Parents of babies in the Neonatal Intensive Care Unit (NICU) or with medical conditions have a lot to consider when it comes to their baby’s care. Their lives and treatment are just not as simple as many babies’. That’s true when it comes to infant vaccines, but the core truth about immunizations doesn’t change for these babies.
“We know that vaccines are critically important for all babies,” says Theresa Grover, MD, Medical Director of our NICU on Anschutz Medical Campus. “There is strong evidence that they prevent routine illness and life-threatening illness, and that is no different for premature babies.”
Why are vaccines for infants with medical conditions so important?
Vaccines are important for all children. They’re safe and heavily researched, and they save lives. If your baby was born preterm or has an underlying medical condition, vaccines are even more important.
“Babies that are born prematurely are at higher risk of contracting diseases that are preventable by vaccines,” says Dr. Grover. “Their immune systems are less robust, and they are more likely to contract serious illnesses.”
Some vaccine-preventable diseases can even become life-threatening. Babies born prematurely respond well to immunizations, just like full-term babies. Dr. Grover says babies born in the NICU should get their full recommended vaccines at 2, 4, 6 and 12 months old. These vaccinations may take place in the NICU or during their first-year doctor visits. Vaccines are most effective when they’re given on time, so sticking to the recommended schedule is very important.
“Up to half of premature babies are under-vaccinated up to a year and a half after birth,” says Dr. Grover. “Sometimes it’s because the baby was severely ill in the hospital, so they didn’t get their vaccines on time. For those babies it’s important to work with their primary care doctor to make sure they get caught up on their vaccines.”
Flu vaccines for babies and caregivers
Influenza (the flu) can be very serious for premature babies and cause hospitalization. Like all vaccines, the flu vaccine is incredibly important for premature babies. But it’s not the baby who needs to get a shot, at least not immediately. Since babies with medical conditions often have weaker immune systems, it’s very important that their parents, caregivers and anyone else around them get a flu shot every year to protect them from the flu.
It's also important for parents and caregivers to take other steps to prevent the spread of the flu, such as washing hands often and avoiding contact with people who are sick.
Babies can’t get the flu vaccine until they are 6 months old, but it's very important for babies with medical conditions (and all babies) to get the flu shot at that time.
What you should know about the respiratory syncytial virus (RSV)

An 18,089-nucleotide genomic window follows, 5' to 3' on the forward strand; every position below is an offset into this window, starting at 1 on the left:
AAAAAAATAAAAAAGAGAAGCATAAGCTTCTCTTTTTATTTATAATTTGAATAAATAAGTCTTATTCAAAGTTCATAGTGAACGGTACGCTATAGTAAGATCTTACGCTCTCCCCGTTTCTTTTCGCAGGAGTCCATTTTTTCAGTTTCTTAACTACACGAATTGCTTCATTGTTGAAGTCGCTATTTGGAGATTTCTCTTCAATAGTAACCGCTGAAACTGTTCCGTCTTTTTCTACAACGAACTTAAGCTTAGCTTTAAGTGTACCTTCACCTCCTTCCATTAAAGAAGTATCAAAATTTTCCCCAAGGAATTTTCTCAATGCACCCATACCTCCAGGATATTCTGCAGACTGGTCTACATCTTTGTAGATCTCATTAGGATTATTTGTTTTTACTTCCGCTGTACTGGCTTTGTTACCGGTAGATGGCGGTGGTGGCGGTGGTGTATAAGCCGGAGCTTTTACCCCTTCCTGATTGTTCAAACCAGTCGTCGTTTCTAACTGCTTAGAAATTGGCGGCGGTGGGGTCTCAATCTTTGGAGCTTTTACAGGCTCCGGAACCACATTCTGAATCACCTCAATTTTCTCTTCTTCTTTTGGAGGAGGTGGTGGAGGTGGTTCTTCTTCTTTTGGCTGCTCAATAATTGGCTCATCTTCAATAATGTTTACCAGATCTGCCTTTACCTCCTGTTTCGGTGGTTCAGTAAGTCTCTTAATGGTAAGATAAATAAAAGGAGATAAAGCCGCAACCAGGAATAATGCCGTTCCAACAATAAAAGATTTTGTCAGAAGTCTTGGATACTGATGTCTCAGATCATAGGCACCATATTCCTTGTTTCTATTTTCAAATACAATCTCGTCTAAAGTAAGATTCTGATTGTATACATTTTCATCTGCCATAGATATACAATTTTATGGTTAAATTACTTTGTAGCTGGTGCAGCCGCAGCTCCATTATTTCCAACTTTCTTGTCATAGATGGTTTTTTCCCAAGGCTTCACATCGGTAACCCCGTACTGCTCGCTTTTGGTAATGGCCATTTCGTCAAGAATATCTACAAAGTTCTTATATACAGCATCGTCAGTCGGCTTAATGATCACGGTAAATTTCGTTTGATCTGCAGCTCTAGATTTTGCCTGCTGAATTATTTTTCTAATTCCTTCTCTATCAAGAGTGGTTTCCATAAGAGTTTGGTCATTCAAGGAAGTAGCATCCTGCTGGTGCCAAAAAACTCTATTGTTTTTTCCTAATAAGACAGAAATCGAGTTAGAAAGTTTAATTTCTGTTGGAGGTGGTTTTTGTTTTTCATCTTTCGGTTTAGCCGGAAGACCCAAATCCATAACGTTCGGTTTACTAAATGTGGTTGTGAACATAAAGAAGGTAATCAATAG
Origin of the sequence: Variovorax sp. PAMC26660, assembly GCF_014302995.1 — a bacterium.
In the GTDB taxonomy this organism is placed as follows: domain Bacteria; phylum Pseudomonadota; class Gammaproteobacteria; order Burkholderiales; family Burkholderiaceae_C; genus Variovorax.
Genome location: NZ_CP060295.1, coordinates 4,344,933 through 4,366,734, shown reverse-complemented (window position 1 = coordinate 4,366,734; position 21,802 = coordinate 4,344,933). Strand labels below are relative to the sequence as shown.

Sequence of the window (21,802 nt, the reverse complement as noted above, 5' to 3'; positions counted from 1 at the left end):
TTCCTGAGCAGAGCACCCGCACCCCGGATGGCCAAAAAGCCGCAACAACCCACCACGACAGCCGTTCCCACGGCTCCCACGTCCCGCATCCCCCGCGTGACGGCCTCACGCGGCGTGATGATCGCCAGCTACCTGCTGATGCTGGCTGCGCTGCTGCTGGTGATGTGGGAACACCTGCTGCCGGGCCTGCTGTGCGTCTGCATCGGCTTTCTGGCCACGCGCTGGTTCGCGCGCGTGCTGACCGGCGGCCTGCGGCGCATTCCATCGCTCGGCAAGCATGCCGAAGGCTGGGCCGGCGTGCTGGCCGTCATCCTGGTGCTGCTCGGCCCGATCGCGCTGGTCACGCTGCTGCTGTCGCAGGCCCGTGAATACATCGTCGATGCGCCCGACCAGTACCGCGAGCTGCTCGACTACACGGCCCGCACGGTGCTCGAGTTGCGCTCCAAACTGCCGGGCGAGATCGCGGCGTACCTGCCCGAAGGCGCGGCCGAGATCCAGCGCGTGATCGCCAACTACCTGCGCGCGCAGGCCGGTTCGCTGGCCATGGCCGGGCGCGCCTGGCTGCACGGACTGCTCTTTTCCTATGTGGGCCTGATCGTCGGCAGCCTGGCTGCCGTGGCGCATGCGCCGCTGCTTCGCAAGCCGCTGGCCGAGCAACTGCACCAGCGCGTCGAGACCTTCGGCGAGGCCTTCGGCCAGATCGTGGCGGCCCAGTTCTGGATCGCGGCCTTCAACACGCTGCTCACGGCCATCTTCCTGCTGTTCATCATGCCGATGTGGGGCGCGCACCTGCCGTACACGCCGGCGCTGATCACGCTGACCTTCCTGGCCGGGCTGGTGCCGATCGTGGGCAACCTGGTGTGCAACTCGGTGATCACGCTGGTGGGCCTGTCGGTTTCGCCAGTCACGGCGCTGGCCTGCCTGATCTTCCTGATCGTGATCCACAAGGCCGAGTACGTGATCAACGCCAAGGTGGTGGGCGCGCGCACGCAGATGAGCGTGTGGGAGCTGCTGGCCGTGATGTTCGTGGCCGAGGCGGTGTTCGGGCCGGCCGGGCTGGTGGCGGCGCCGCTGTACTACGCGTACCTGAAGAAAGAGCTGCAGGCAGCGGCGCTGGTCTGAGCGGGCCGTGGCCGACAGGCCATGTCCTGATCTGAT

Respiratory syncytial virus (RSV) is a common respiratory virus and often leads to re-hospitalization for babies who have been in the NICU. Most babies are not eligible for palivizumab, an antibody used to treat RSV. However, some babies in the NICU are, such as those born very prematurely or with heart or lung conditions that require oxygen. The risk of them getting RSV is so great that they are eligible for this antibody, which is very effective at reducing the risk for RSV.
Talk to your care team to see if your baby is eligible for palivizumab. If they are, your baby will take it monthly starting in the NICU and continue it once they leave.
Special vaccine considerations for babies in the NICU
Most babies in the NICU should get their full course of vaccinations. But there are a couple considerations for specific vaccines.
Rotavirus vaccine in babies
Rotavirus is the leading cause of severe diarrhea in young kids, and the rotavirus vaccine is effective in preventing diarrhea. But the vaccine is not suitable for babies with severe intestinal conditions. Your care team should tell you about this if your baby can’t receive the vaccine, and you can also ask them any questions you have about rotavirus vaccine and your child.
Hepatitis B vaccine in babies
Normally, babies get a hepatitis B vaccine within the first 12 hours after birth. However, pre-term babies with low birth weight (under 2 kilograms) whose moms test negative for hepatitis B can instead receive their hepatitis B vaccine when they’re one month old or upon hospital discharge. Pre-term babies whose moms have a positive or unknown hepatitis B infection should receive a dose of the hepatitis B vaccine at birth regardless of birth weight to prevent infection.
If you have any questions about infant vaccines while you’re in the NICU, ask your care team or ask to talk to the NICU’s pharmacist.
Our best advice? Talk to your doctor about vaccines.
Depending on their underlying medical conditions, there may be some differences between the standard vaccine schedule and what’s recommended for your child. Your child’s health and safety are of utmost importance to their pediatrician. If you have any questions about vaccines or the schedule, please speak with your child’s doctor. They can make a recommendation based on the best-available guidance that keeps your child protected – and thriving.
To learn more about how vaccines protect children and communities from preventable illness, please visit Immunize Colorado.